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Under Menlo: San Francisquito Creek railroad bridge

by Linda Hubbard Gulker on December 28, 2010

San Fransciquito Creek railway bridge

In the photo above, El Palo Alto looms above the Union Pacific Railroad Bridge that spans San Francisquito Creek. Built in 1902 when the original single track line was expanded to 2 tracks, this bridge replaced the original wooden bridge built in 1864 by the then newly-organized San Francisco and San Jose Railroad (absorbed in 1870 by Southern Pacific/Union Pacific).

El Palo Alto originally had two trunks (or perhaps it was really two separate trees). The origin of the name of the tree is obscure. In an 1864 lithograph showing a train crossing the creek, the tree is labeled “The Redwood Twins.”

Leland Stanford certainly had this tree in mind when he renamed the estate on the south side of the Creek that he bought in 1876 from George Gordon the “Palo Alto Stock Farm.” Years later, after both Menlo Park and Mayfield refused to close down their saloons, Stanford commissioned the design and construction of a new town for the faculty and staff of his new university. The town incorporated in 1894 naming itself after the tree (or the ranch or both?).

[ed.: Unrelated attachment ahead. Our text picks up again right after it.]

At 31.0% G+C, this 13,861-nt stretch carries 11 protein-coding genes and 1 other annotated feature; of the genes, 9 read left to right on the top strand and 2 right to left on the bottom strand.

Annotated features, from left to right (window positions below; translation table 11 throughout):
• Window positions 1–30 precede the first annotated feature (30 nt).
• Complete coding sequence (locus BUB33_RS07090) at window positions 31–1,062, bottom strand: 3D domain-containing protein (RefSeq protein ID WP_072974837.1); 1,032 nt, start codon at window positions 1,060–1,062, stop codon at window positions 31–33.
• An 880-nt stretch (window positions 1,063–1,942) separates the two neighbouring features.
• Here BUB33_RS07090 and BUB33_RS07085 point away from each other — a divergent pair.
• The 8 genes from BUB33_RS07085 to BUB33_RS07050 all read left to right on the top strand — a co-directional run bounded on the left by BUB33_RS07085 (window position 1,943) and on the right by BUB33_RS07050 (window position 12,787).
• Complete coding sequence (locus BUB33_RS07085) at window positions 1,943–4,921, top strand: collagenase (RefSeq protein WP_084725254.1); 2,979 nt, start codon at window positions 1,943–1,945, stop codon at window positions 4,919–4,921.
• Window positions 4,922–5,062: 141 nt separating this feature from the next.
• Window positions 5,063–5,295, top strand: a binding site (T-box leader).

After one of the twin trunks was swept away in the 1880s by a flood, the Stanfords built a substantial concrete wall on the Palo Alto side of the Creek to protect the remaining trunk. That wall exists today and extends from the west side of the railroad bridge to the east side of the new pedestrian/bike bridge (to be featured in next Under Menlo Park — Part V). El Palo Alto is located between these two bridges. For some reason there is no significant graffiti on this wall, perhaps because there is no easy access down the nearby Creek banks.

The Menlo Park side is a bit more messy as shown left. This is apparently the detritus of past human encampments. It is difficult to crawl under this part of the bridge, accessed only from the top of the bank, but the reward is that it is protected from rain while also being well above the Creek waters.

This is the fourth in a series of posts with accompanying photos by InMenlo contributor Jym Clendenin about what’s “under Menlo.” Read the first, the second, and the third.

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